It is up to you to make sure food is delivered correctly, that tea/beer is poured to the appropriate level, that the dishes are cleared, AND that wasabi is properly stocked.
This isn’t such a problem at the beginning, but when you start trying to make some real stacks of cash, Dave’s big ass clearly can’t do it alone. You will need help.
When you consistently produce dishes of a certain quality, the restaurant will gain social media followers, and upon reaching certain amounts, you will be able to upgrade the standing of the place. This brings you more customers and more money if you can handle it.
Hiring additional waiters and cooks is essential and can be done by putting out various forms of advertisement to the world at large.
A higher investment yields potentially stronger candidates that are not “bound” by your current social media level. In short, if you don’t have clout, you typically won’t be able to hire top-tier employees.
In this Early Access demo, I found having two waiters and two chefs was more than enough to satisfy all my customer needs.
What’s more, you can train your staff to not only get better at their jobs, but they will also be able to develop special skills or give you access to new recipes.
There isn’t much explanation when it comes to how the numbers next to each skill relate to increased employee performance, but based on observation and logic, cooking and serving skills relate to the speed at which these actions are performed.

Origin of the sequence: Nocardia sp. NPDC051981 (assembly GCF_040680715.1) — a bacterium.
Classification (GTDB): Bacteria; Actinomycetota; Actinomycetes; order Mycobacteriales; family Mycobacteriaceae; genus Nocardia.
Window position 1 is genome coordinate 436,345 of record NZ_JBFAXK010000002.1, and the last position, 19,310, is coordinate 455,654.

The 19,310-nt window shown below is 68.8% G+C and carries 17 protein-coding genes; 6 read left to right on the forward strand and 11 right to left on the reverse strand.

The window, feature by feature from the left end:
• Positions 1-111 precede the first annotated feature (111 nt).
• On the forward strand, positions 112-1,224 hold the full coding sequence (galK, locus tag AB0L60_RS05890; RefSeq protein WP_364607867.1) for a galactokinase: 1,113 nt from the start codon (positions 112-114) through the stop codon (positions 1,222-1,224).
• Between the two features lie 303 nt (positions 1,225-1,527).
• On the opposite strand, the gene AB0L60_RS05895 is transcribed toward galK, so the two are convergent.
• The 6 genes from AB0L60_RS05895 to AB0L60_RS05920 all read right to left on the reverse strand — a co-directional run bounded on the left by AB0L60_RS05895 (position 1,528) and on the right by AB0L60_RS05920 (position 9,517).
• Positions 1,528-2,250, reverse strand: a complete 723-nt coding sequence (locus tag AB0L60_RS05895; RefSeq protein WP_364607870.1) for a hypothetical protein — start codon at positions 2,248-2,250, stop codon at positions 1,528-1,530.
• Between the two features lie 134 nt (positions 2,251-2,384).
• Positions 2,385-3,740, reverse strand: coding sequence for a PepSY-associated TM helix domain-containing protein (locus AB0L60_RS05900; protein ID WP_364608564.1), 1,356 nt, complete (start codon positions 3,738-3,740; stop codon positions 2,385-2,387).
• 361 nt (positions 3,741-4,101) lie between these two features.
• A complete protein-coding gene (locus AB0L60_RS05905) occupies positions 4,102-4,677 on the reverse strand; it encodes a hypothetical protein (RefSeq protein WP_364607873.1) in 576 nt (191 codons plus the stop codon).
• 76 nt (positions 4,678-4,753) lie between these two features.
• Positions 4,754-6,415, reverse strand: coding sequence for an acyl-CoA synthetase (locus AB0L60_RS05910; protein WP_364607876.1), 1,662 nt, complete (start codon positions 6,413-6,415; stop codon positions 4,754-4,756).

Procure skill roughly means a higher value leads to an increased yield when you send out a worker to grab some supplies like soy sauce, and “appeal” may have something to do with increased tips/social media rating per dish served.
Again…the game doesn’t explain too much in this regard, so forgive me if this doesn’t make a lot of sense.
Speaking of unlocking more complicated recipes, you will have to stockpile enough of a resource called “artisan’s flame” and spend those to “research” these masterpiece dishes. Artisan’s flame corresponds with how many customers have been satisfied successfully during that particular evening.
After each day, you will get a little summary as to how much profit was generated, as well as what dishes have made you the most skrilla in the past week. Sooner or later, you will identify what your customers are ordering more of and hunt those fish specifically to maximize your returns.
Two other core methods to funnel resources into your restaurant are the fish and rice farms that unlock after whipping up a specific dish for the drunk farmer I mentioned earlier.
The fish farm allows you to store eggs collected from your rampant harpooning and produce an endless supply of fish of that type, provided there are two of the same species in the tank.
If I had spent more time with it, I would only cram these pools full of rare fish like sharks or components for my 300-dollar sushi platter so I could go to the freaking moon in record time. You get nine pools to play with at maximum, so you could absolutely specialize as well if you desired.
The restaurant seems simple, but it’s more complicated than you think; I just wish there was more to it; I’ll elaborate below.
The final thing that needs to be mentioned is the ingenious way in which you track ALL this. Your in-game menu is actually a smartphone (perhaps a OnePlus?) and is by far one of the most charming methods I’ve ever come across when it comes to navigating game systems.
Each specific app is a different mechanic tracker. You have a “to do list” of quests to complete, you have your “farm tracker” that allows you to get a report on when you need to weed your rice plants, and you have your “idiver” upgrade app that allows you to purchase better equipment; you even have a music player that plays tunes from various ocean depths or around the restaurant.